Wednesday, June 15, 2011

What's Really Required of Progressive African American Leadership in a Time of Global Crisis

Osagyefo Uhuru Sekou


An excellent piece and right on target. This is what is known as a clear-minded, mature, and politically sophisticated critical analysis of what the real issues are in this entire very important public debate, and why only a genuine critique informed by a disciplined commitment to alternative ideas-- and most importantly an organized grassroots and mass-based social movement-- can seriously address and resolve the problems that we all face on a national level--no matter who the President is at any given time...


Cornel West and the Crisis in Black Leadership
By Osagyefo Uhuru Sekou
23 May 2011
Fellowship of Reconciliation

The recent controversy ignited by Cornel West’s critique of President Barack Obama and subsequent critiques of Dr. West reveal a fundamental crisis in black leadership. Traditionally, African-American intellectuals and activists have encountered the office of the president as outsiders with a nuanced understanding and repertoire of tactics including electoral brokerage, inside strategy, and social protest (organized and rhetorical).

These tactics have been executed against “The White Man.” The oppositional politic was the normative means of encountering the office of the presidency and the deployment of fierce rhetoric was an accepted means of public engagement. Both the candidacy and presidency of Barack Obama are a disruption of that rhetorical and tactical tradition. The African-American tradition of speaking truth to power has been complicated because that power is now embodied by “A Black Man.”

This is a unique moment in American democracy. The white supremacist gaze in the United States demonized black bodies, subjected their intelligence, and interrogated their national allegiance. Barack Obama’s winning campaign called into question these deep-seated notions that shaped U.S. public policy and perceptions.

Hence, the Obama presidency is an electoral and existential victory. The way in which African-American people make meaning for themselves inside the American empire has been recast. There is a widely-accepted narrative about Obama’s election. While it is true that his presence in the White House is because of his intelligence, effective fundraising apparatus, and sophisticated campaign machinery, the red carpets at the inaugural balls were soaked in the blood of martyrs.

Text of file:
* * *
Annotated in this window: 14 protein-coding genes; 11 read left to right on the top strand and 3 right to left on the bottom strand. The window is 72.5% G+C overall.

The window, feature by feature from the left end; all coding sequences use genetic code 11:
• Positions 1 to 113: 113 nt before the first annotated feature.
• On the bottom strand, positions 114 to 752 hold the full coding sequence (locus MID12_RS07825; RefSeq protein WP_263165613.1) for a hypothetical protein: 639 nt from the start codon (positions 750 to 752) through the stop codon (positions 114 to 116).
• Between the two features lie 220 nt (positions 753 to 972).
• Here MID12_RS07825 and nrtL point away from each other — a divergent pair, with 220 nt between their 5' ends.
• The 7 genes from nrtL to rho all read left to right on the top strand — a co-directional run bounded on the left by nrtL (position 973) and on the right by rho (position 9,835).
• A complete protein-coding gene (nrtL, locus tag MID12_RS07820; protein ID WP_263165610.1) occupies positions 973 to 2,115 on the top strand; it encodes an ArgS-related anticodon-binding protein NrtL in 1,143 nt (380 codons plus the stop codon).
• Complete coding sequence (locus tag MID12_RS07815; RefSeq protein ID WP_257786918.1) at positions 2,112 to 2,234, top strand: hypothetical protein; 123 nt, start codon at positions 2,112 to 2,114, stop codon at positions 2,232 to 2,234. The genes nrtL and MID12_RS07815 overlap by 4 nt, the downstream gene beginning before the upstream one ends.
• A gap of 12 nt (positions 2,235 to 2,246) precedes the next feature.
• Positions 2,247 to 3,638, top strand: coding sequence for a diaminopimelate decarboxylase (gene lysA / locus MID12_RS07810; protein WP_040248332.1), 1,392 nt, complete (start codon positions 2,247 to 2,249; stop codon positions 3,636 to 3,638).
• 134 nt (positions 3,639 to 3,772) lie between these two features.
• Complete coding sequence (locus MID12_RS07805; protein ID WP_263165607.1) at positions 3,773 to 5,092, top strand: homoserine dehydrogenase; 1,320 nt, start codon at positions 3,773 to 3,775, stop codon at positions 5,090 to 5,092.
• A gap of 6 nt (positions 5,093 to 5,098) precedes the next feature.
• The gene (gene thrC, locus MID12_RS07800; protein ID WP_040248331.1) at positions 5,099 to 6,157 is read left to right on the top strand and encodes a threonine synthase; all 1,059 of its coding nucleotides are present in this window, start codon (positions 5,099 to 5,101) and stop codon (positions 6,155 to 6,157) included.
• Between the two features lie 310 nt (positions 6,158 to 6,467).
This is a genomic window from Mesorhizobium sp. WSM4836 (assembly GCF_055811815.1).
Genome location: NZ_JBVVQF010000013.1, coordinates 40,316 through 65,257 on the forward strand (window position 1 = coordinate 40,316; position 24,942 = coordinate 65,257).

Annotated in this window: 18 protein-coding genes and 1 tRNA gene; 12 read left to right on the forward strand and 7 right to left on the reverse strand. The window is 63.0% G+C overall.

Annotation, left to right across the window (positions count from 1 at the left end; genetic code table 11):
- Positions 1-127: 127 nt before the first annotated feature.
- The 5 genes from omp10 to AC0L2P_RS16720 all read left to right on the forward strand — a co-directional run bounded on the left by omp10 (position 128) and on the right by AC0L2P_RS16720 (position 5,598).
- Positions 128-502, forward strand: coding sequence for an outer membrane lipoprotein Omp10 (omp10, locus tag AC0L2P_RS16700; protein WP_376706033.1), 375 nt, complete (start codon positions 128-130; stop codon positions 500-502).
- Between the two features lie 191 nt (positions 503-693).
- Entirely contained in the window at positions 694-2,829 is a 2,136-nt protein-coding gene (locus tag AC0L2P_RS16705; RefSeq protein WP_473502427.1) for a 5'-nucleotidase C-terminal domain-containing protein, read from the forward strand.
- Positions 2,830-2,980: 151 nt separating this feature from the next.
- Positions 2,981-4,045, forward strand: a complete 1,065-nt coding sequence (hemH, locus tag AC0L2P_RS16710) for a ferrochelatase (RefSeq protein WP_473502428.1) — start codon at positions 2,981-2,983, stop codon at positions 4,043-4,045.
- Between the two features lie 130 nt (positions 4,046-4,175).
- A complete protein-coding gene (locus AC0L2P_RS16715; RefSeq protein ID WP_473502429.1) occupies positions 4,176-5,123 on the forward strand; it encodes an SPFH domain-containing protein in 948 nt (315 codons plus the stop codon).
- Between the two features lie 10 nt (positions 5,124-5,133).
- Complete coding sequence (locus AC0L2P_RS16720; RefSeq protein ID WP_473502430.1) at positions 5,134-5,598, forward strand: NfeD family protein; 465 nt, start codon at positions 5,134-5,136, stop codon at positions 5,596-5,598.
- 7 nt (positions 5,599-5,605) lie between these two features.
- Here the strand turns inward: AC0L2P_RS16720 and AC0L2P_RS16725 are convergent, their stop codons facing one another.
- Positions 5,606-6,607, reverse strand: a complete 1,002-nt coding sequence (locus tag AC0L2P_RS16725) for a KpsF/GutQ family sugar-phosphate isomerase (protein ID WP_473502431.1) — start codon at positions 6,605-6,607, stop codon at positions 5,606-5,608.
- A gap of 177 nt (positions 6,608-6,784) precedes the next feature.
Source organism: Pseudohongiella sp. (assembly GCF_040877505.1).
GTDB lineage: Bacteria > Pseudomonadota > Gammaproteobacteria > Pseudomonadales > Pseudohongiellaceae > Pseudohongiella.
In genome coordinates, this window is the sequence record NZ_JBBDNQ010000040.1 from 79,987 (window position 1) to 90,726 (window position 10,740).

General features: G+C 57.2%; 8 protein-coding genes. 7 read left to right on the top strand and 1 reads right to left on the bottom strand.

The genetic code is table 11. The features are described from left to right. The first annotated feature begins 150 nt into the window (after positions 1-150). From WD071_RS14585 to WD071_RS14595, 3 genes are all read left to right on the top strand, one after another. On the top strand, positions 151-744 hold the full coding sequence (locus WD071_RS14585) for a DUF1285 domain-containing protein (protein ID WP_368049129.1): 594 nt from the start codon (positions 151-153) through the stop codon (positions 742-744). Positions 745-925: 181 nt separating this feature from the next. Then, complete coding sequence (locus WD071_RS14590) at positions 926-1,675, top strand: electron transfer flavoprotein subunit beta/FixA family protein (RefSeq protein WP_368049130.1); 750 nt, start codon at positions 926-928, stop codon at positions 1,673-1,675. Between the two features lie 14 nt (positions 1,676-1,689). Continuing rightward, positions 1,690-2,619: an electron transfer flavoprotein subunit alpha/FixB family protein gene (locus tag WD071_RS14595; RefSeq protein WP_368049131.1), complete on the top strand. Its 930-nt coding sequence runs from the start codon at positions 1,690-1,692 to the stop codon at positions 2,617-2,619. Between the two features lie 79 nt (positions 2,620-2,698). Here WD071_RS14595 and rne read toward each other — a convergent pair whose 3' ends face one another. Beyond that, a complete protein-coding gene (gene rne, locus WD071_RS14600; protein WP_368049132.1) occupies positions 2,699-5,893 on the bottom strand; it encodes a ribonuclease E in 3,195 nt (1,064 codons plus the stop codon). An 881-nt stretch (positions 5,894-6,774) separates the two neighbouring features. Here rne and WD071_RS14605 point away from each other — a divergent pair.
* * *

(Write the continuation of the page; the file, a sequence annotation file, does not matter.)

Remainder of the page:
The presidency of Barack Obama is a by-product of African Americans’ 400 years of struggle for access to the democratic project called America. The president has often located himself in that tradition and trajectory. He has strategically trafficked in the prophetic rhetoric of the civil rights movement and employed the homiletical rhythms of the Black Church. He has conveniently used these cultural signifiers in a way that is titillating to the national consciousness—linguistically embodying black folks’ quest for a more democratic society.

Moreover, black folks take great pride in the presence of three generations of African Americans in the White House. The real image of a beautiful black family beaming into the homes of all Americans has a deep impact on the psyche of the nation, and a denigrated people. There is a collective desire on the part of black America to protect and shield their existential idol-President Barack Hussein Obama. This is a new space in U.S. history—racial and collective national memory. The right-wing backlash, contemptible treatment, and flat-out disrespect consistently directed at the President and First Lady only serve to reinforce this protective existential and racial logic.

However, there is a counterpoint to this protectionist logic. Based on the criterion set forth by the African-American freedom struggle, there is an expectation beyond physical and psychic symbolism. Behind the ad hominem attacks, personal slights, and blogosphere punditry, what is at stake in West’s complaint is this prophetic expectation—there must be public policy to reflect the very tradition that the president uses and benefited from in his rise to power. Is it inappropriate to have this expectation of the President Barack Obama? Is it appropriate for black folks to levy a critique and action against a black man in the White House? Or must black leadership focus on defending the president from racist attacks?